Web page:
Manufacturers and service providers usually find that the demand for their products or services is not constant. Thus, planning production to meet demand is often problematic. Aggregate planning was developed to tackle the problem of meeting forecasted demand by adjusting production capacity.
The importance of aggregate production planning is apparent by its use in a wide range of industries for all production-planning processes. It helps businesses develop a road map to operate efficiently. But it also has disadvantages.
Cost Advantages of Aggregate Planning
Aggregate planning is concerned with determining the quantity and the schedule of production for the immediate future. Aggregate plans are intermediate-range plans that are valid for three to 18 months. The main objective of aggregate plans is to lower costs and to use capacity most efficiently. The operations department uses the forecasted demand for the planning period to plan the rate of production in such a way that the overall costs are reduced.
Basis for Production Plans
Aggregate plans combine resources into general categories and do not give a product-specific breakdown. The inputs used to develop the plan include demand forecast, capacity, inventory levels and workforce size. Once the aggregate plan has been developed to give an overall production rate for the planning period, it is handed to production personnel. The operations and production personnel then break down the plan into weekly, daily and hourly schedules, in a process called disaggregation.
Disaggregation results are used in the development of the master production schedule (MPS). The MPS is used for purchase decisions, employee schedules and product prioritizing. Aggregate plans form the basis to develop all the production plans.
Business-Specific Aggregate Planning Methods
There are two main aggregate planning methods and strategies: the chase strategy and level strategy. The chase strategy sets production equal to forecasted demand. Many service organizations such as schools, hospitality businesses and hospitals, use the chase strategy. The level strategy is mainly focused on maintaining a constant output rate. This strategy is mainly adopted by manufacturing companies.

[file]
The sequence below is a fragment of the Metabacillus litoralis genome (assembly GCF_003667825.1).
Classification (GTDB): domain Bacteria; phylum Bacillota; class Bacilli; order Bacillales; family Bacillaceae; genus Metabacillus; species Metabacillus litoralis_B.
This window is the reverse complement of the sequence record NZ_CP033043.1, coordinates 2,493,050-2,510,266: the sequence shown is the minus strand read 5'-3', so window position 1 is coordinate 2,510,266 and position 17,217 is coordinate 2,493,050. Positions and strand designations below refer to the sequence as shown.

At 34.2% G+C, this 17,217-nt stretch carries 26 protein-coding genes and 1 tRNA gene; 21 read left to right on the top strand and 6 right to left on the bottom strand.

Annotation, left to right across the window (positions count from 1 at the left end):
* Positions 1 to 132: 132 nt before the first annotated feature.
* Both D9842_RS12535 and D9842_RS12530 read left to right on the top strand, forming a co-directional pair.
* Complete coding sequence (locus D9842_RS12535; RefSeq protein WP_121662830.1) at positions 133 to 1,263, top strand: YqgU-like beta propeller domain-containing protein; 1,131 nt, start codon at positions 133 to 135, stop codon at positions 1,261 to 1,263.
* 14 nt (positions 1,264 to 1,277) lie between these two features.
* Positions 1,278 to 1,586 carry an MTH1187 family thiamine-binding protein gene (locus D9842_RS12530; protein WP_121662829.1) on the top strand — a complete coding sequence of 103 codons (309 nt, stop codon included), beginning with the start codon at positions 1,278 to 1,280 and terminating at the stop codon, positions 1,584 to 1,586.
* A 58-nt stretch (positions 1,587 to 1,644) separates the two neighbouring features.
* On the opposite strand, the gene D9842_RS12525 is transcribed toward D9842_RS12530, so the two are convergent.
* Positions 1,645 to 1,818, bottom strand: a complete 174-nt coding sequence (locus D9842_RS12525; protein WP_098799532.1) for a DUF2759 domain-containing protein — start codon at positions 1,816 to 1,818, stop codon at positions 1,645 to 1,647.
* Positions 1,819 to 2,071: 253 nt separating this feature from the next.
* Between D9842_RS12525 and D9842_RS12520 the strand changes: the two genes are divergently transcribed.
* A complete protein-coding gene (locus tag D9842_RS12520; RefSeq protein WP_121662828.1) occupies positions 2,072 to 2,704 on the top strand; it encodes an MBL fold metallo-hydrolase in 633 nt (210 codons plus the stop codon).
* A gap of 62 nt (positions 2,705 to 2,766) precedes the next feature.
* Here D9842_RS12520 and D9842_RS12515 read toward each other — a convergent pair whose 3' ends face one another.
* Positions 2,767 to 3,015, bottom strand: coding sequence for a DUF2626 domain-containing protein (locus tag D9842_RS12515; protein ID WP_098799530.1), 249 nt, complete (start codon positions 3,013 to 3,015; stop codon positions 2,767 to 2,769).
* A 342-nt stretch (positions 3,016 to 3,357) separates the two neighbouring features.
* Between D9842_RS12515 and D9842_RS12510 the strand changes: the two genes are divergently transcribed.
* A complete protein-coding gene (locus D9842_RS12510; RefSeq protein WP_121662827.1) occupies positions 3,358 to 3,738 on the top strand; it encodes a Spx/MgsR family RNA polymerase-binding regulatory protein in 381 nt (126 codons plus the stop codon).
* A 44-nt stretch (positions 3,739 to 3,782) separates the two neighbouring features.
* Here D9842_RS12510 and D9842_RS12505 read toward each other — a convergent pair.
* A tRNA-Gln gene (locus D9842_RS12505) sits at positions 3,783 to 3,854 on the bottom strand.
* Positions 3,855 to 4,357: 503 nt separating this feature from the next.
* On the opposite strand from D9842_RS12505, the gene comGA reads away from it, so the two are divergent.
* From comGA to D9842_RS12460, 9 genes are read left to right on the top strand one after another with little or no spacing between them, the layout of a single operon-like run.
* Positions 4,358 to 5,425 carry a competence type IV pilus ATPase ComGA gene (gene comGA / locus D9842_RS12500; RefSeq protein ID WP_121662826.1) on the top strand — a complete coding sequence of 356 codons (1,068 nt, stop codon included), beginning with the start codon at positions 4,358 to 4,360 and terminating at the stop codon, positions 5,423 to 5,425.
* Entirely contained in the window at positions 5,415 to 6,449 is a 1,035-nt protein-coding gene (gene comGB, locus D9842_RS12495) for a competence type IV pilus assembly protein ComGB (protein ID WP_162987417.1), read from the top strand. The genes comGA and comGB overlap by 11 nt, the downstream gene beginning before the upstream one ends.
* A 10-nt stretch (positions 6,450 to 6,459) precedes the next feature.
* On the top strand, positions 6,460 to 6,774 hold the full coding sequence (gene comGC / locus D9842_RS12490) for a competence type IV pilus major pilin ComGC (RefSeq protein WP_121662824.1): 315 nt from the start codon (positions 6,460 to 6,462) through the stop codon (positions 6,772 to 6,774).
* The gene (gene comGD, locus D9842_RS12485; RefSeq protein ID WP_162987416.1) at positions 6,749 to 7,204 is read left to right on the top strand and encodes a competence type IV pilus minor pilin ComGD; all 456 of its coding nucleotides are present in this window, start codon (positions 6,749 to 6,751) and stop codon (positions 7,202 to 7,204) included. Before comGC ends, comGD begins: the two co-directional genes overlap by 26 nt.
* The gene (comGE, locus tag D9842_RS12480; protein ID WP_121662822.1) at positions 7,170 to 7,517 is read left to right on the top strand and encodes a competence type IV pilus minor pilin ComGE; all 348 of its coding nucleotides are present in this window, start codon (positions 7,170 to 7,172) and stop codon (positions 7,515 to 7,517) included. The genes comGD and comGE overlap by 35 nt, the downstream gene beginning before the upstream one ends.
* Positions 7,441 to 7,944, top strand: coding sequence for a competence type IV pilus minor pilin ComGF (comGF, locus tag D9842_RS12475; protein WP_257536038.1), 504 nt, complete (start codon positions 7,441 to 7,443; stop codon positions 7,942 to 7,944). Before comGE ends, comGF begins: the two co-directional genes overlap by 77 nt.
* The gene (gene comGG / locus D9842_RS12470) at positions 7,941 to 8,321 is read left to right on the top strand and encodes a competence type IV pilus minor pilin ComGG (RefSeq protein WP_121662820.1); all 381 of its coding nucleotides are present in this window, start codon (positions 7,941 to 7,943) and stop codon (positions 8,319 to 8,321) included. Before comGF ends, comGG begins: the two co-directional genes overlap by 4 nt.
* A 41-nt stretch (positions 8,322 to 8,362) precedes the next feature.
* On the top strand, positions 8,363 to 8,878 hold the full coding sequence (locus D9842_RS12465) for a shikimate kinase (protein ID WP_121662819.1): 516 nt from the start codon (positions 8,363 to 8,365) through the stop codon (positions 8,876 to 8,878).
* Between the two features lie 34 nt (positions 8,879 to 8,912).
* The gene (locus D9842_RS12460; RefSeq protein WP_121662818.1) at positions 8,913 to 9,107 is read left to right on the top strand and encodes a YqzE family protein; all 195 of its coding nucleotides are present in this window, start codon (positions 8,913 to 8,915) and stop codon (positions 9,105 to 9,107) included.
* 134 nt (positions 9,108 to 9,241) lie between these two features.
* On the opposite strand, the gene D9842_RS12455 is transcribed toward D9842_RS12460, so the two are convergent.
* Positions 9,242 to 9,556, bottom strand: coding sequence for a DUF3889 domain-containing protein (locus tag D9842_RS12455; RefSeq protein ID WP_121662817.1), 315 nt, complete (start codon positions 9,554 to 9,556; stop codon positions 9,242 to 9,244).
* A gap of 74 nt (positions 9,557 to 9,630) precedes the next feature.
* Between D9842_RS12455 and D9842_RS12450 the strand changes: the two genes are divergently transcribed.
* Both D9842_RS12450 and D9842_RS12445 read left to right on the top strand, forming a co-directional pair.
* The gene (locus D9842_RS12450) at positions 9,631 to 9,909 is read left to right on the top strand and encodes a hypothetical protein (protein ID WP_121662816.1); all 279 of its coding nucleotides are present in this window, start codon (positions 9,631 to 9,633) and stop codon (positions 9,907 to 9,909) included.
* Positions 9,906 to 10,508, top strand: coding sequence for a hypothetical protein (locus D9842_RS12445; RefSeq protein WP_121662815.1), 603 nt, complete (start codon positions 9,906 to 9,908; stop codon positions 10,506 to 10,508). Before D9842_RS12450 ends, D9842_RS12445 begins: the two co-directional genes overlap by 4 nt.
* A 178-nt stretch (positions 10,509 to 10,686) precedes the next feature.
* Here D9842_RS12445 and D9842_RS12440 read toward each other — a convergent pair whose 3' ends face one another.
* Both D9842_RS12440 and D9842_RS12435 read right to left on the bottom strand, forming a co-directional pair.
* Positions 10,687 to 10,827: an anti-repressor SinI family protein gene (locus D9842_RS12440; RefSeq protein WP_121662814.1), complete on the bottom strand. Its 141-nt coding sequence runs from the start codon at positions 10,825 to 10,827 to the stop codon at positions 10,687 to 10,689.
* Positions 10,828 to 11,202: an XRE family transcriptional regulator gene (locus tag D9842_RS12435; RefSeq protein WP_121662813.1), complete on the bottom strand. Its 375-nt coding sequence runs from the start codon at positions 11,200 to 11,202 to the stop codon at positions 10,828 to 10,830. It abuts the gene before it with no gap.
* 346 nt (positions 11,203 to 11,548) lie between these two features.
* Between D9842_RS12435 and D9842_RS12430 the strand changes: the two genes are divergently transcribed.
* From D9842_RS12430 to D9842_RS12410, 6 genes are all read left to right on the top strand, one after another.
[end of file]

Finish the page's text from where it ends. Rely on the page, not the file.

Service Industry Planning
Chase strategy is most suitable when demand is unstable and there is no inventory. Thus service industries use this strategy the most. The focus is on meeting forecasted demand, therefore the workforce is manipulated to achieve this. Chase strategy uses overtime work, subcontracting and part-time workers to meet demand.
The main advantage of using the chase strategy is tremendous flexibility to meet demand fluctuations. The disadvantage is that it may mean higher hiring and training costs.
Manufacturing Facility Planning
Level scheduling is used when demand is stable. Here the focus is on maintaining a constant production rate. The workforce does not change. This strategy has several advantages, including well-trained workers because there are no frequent workforce changes, lower turnover, lower absenteeism and more experienced workers. Companies such as Toyota and Nissan use this strategy.
The disadvantage is that there are inventory costs built up during the periods of lower demand. Because the production stays constant irrespective of demand, during lean months the inventory buildup can be considerable.
Analysis and Strategy Benefits
One of the objectives of aggregate planning is to allow planners to compare projected demand with existing capacity. Using the data inputs, planners use graphical analysis to compare the costs of various options to meet demand. These techniques in aggregate planning allow companies to not only identify the best options to meet demand but also to know about inefficiencies within their own organizations.
Aggregate planning thus helps in developing more efficient strategic plans. This includes developing strategic relationships with suppliers and distributors and also developing more accurate market research.
Subha Varadan has a bachelor's degree in architecture from India and an M.B.A in finance and supply chain management from California State University East Bay (CSUEB). Varadan won the "Outstanding Graduate Achievement Award " for her M.B.A. She has primarily written on financial topics for Demand Studios from 2008 and has been published on eHow.